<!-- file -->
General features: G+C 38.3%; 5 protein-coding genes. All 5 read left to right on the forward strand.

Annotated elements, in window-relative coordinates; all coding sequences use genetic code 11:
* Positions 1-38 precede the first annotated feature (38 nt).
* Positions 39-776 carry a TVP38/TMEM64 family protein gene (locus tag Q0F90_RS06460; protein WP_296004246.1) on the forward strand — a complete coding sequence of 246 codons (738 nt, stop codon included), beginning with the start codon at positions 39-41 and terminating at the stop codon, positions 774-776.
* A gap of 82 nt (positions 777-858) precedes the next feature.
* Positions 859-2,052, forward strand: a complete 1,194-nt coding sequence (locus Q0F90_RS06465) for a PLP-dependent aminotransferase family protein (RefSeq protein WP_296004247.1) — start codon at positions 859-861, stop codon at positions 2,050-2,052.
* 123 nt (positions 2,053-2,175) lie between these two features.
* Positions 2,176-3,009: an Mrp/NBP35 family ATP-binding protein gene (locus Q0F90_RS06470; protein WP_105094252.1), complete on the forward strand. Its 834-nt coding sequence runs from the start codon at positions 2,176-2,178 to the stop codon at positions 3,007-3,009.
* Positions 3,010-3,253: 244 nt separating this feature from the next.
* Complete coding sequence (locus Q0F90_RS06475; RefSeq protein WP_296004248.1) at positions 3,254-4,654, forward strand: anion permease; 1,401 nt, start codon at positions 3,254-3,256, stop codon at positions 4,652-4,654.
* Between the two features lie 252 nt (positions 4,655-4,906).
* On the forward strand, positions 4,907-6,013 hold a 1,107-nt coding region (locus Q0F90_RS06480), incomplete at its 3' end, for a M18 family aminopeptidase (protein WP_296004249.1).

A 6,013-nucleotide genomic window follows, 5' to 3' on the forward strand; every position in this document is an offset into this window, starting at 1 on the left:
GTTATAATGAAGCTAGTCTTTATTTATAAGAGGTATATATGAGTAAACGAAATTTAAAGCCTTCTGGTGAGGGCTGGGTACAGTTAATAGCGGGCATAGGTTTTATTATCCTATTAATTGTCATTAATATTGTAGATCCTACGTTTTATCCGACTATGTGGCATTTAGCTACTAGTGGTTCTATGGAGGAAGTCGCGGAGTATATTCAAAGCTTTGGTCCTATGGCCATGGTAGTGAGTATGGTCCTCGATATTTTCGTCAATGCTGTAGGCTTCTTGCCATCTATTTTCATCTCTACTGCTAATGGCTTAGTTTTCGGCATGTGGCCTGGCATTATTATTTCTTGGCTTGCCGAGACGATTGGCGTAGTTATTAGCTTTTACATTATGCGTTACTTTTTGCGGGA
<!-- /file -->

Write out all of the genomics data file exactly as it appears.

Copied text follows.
General features: G+C 38.3%; 5 protein-coding genes. All 5 read left to right on the forward strand.

Annotated elements, in window-relative coordinates; all coding sequences use genetic code 11:
* Positions 1-38 precede the first annotated feature (38 nt).
* Positions 39-776 carry a TVP38/TMEM64 family protein gene (locus tag Q0F90_RS06460; protein WP_296004246.1) on the forward strand — a complete coding sequence of 246 codons (738 nt, stop codon included), beginning with the start codon at positions 39-41 and terminating at the stop codon, positions 774-776.
* A gap of 82 nt (positions 777-858) precedes the next feature.
* Positions 859-2,052, forward strand: a complete 1,194-nt coding sequence (locus Q0F90_RS06465) for a PLP-dependent aminotransferase family protein (RefSeq protein WP_296004247.1) — start codon at positions 859-861, stop codon at positions 2,050-2,052.
* 123 nt (positions 2,053-2,175) lie between these two features.
* Positions 2,176-3,009: an Mrp/NBP35 family ATP-binding protein gene (locus Q0F90_RS06470; protein WP_105094252.1), complete on the forward strand. Its 834-nt coding sequence runs from the start codon at positions 2,176-2,178 to the stop codon at positions 3,007-3,009.
* Positions 3,010-3,253: 244 nt separating this feature from the next.
* Complete coding sequence (locus Q0F90_RS06475; RefSeq protein WP_296004248.1) at positions 3,254-4,654, forward strand: anion permease; 1,401 nt, start codon at positions 3,254-3,256, stop codon at positions 4,652-4,654.
* Between the two features lie 252 nt (positions 4,655-4,906).
* On the forward strand, positions 4,907-6,013 hold a 1,107-nt coding region (locus Q0F90_RS06480), incomplete at its 3' end, for a M18 family aminopeptidase (protein WP_296004249.1).

A 6,013-nucleotide genomic window follows, 5' to 3' on the forward strand; every position in this document is an offset into this window, starting at 1 on the left:
GTTATAATGAAGCTAGTCTTTATTTATAAGAGGTATATATGAGTAAACGAAATTTAAAGCCTTCTGGTGAGGGCTGGGTACAGTTAATAGCGGGCATAGGTTTTATTATCCTATTAATTGTCATTAATATTGTAGATCCTACGTTTTATCCGACTATGTGGCATTTAGCTACTAGTGGTTCTATGGAGGAAGTCGCGGAGTATATTCAAAGCTTTGGTCCTATGGCCATGGTAGTGAGTATGGTCCTCGATATTTTCGTCAATGCTGTAGGCTTCTTGCCATCTATTTTCATCTCTACTGCTAATGGCTTAGTTTTCGGCATGTGGCCTGGCATTATTATTTCTTGGCTTGCCGAGACGATTGGCGTAGTTATTAGCTTTTACATTATGCGTTACTTTTTGCGGGA